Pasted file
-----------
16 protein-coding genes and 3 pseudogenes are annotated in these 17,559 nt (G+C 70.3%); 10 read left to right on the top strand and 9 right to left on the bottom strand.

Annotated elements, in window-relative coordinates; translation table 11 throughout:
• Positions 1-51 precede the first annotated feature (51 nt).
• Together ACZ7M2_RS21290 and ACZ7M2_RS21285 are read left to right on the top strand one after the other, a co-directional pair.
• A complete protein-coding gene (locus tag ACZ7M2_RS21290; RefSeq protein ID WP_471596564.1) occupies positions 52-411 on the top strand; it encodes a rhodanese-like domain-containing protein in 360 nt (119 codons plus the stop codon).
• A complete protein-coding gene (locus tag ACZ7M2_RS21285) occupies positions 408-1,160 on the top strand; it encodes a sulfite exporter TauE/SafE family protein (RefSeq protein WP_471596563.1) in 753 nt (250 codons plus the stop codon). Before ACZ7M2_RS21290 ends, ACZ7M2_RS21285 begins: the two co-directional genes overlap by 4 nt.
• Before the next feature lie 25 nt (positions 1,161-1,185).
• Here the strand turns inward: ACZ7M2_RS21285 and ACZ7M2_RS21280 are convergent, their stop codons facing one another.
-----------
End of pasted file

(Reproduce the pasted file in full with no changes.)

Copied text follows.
16 protein-coding genes and 3 pseudogenes are annotated in these 17,559 nt (G+C 70.3%); 10 read left to right on the top strand and 9 right to left on the bottom strand.

Annotated elements, in window-relative coordinates; translation table 11 throughout:
• Positions 1-51 precede the first annotated feature (51 nt).
• Together ACZ7M2_RS21290 and ACZ7M2_RS21285 are read left to right on the top strand one after the other, a co-directional pair.
• A complete protein-coding gene (locus tag ACZ7M2_RS21290; RefSeq protein ID WP_471596564.1) occupies positions 52-411 on the top strand; it encodes a rhodanese-like domain-containing protein in 360 nt (119 codons plus the stop codon).
• A complete protein-coding gene (locus tag ACZ7M2_RS21285) occupies positions 408-1,160 on the top strand; it encodes a sulfite exporter TauE/SafE family protein (RefSeq protein WP_471596563.1) in 753 nt (250 codons plus the stop codon). Before ACZ7M2_RS21290 ends, ACZ7M2_RS21285 begins: the two co-directional genes overlap by 4 nt.
• Before the next feature lie 25 nt (positions 1,161-1,185).
• Here the strand turns inward: ACZ7M2_RS21285 and ACZ7M2_RS21280 are convergent, their stop codons facing one another.